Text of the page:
By 2020, the Tian Fu New Area Science Society plans to launch an artificial moon to light up the night sky. If the plan goes through, the so-called “illumination satellite” would orbit above the Chinese city of Chengdu and glow in conjunction with the actual moon, but shine eight times brighter. The organization says it will launch three more satellites in 2022 — potentially replacing streetlights in urban areas. The plans were announced by Wu Chunfeng, head of the society, at an innovation conference in Chengdu on October 10.
Chunfeng told China Daily that the satellite, launching from the Xichang Satellite Launch Center, will orbit about 300 miles (500 kilometers) above the city and use its mirror-like coating to reflect sunlight down to Earth.
Despite shining light in a similar way, the satellite boasts one advantage that the moon doesn’t — human control. Chunfeng says that both the location and brightness of the human-made moon can be changed, and that it can be completely shut off if necessary. And since the satellite is mobile, it can assist in disaster relief by beaming light on areas that lost power.
The lunar project aims to cut down on costly streetlights in China’s bustling cities. By lighting up just 31 square miles (50 square kilometers) of Chengdu’s night sky, the mini-moon could save the city an estimated 1.2 billion yuan ($174 million) each year.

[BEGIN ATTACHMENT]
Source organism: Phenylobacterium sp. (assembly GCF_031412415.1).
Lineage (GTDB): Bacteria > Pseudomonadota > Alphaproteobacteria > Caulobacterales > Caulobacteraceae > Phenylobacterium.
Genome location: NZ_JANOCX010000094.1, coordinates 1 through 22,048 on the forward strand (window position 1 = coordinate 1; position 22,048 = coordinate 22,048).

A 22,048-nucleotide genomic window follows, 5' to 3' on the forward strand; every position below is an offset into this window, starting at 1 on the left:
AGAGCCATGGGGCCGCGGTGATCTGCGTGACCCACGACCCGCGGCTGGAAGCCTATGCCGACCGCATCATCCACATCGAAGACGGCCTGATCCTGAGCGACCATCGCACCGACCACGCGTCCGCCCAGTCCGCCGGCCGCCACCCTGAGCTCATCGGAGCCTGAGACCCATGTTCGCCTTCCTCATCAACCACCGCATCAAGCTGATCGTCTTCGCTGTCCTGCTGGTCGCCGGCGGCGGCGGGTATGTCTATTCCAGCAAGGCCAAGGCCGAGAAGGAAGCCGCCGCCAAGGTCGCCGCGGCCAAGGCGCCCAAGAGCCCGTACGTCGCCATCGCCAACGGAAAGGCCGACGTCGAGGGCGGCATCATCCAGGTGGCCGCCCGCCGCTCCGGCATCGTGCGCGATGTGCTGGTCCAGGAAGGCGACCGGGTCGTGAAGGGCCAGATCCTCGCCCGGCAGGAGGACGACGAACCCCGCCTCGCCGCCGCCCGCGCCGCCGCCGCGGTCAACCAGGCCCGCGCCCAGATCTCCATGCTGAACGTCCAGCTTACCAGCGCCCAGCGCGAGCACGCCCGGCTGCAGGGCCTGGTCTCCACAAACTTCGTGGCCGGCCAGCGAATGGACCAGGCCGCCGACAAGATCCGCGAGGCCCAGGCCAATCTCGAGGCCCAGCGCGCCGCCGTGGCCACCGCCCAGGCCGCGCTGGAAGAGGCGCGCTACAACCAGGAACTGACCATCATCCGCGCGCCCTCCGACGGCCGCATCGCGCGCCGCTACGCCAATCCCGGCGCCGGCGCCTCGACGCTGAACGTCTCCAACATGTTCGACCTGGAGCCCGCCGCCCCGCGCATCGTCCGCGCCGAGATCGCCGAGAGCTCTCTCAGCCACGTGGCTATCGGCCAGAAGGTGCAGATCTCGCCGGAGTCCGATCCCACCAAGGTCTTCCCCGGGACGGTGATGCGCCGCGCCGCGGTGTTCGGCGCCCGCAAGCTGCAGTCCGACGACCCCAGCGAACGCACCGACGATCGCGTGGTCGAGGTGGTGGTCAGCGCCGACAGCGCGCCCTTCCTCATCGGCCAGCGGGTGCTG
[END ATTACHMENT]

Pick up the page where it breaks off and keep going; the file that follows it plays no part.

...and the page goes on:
The three follow-up moons, though, will be able to cover much more ground. The trio will take turns, based on who’s facing the Sun, beaming light on the city streets. Working together, they’ll be able to illuminate 2,000 to 4,000 square miles (3,600 to 6,400 square kilometers) for up to 24 hours.
Plans this big are bound to be met with some apprehension, and the mini-moons are no exception.
In the 1990s, an unsuccessful attempt was made by the Russian Federal Space Agency to launch similar reflective orbiters. After one of their satellites failed during deployment, they ended up scrapping the project.
Chunfeng also said that people have concerns about the moons’ impact on the sleep patterns of humans and animals, but from the sounds of it, the group thinks that the burden will be minimal.
“We will only conduct our tests in an uninhabited desert, so our light beams will not interfere with any people or Earth-based space observation equipment,” Chunfeng told China Daily. “When the satellite is in operation, people will see only a bright star above, and not a giant moon as imagined.”
Apprehension aside, the mission could pioneer a new wave of space energy usage if it ends up being successful. And if not, we’ll at least have a few extra moons to gaze up at.
Update: To learn what satellite experts think of China’s ambitious plan, check out our follow-up article, Why China’s artificial moon probably won’t work.